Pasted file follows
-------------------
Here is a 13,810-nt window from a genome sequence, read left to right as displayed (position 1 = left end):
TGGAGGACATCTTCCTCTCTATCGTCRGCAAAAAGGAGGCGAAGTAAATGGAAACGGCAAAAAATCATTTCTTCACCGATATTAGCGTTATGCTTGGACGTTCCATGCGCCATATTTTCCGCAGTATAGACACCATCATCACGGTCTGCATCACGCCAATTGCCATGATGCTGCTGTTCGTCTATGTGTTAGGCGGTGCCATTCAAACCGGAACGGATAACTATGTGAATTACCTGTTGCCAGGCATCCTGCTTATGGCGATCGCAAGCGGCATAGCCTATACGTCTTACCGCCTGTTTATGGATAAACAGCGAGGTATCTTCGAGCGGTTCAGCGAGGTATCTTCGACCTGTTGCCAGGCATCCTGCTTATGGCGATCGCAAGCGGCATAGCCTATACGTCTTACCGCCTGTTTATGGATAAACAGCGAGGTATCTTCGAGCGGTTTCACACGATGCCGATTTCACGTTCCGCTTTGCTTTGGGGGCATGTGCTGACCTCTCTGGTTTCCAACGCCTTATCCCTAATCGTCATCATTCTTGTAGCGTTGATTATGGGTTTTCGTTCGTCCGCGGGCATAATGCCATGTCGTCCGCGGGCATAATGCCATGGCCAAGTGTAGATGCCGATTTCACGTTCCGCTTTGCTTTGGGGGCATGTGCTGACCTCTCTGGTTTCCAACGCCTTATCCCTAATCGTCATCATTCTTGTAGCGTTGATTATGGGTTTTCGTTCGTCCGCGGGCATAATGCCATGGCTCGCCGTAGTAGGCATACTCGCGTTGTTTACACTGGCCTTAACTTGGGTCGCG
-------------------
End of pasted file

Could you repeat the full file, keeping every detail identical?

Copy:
Here is a 13,810-nt window from a genome sequence, read left to right as displayed (position 1 = left end):
TGGAGGACATCTTCCTCTCTATCGTCRGCAAAAAGGAGGCGAAGTAAATGGAAACGGCAAAAAATCATTTCTTCACCGATATTAGCGTTATGCTTGGACGTTCCATGCGCCATATTTTCCGCAGTATAGACACCATCATCACGGTCTGCATCACGCCAATTGCCATGATGCTGCTGTTCGTCTATGTGTTAGGCGGTGCCATTCAAACCGGAACGGATAACTATGTGAATTACCTGTTGCCAGGCATCCTGCTTATGGCGATCGCAAGCGGCATAGCCTATACGTCTTACCGCCTGTTTATGGATAAACAGCGAGGTATCTTCGAGCGGTTCAGCGAGGTATCTTCGACCTGTTGCCAGGCATCCTGCTTATGGCGATCGCAAGCGGCATAGCCTATACGTCTTACCGCCTGTTTATGGATAAACAGCGAGGTATCTTCGAGCGGTTTCACACGATGCCGATTTCACGTTCCGCTTTGCTTTGGGGGCATGTGCTGACCTCTCTGGTTTCCAACGCCTTATCCCTAATCGTCATCATTCTTGTAGCGTTGATTATGGGTTTTCGTTCGTCCGCGGGCATAATGCCATGTCGTCCGCGGGCATAATGCCATGGCCAAGTGTAGATGCCGATTTCACGTTCCGCTTTGCTTTGGGGGCATGTGCTGACCTCTCTGGTTTCCAACGCCTTATCCCTAATCGTCATCATTCTTGTAGCGTTGATTATGGGTTTTCGTTCGTCCGCGGGCATAATGCCATGGCTCGCCGTAGTAGGCATACTCGCGTTGTTTACACTGGCCTTAACTTGGGTCGCG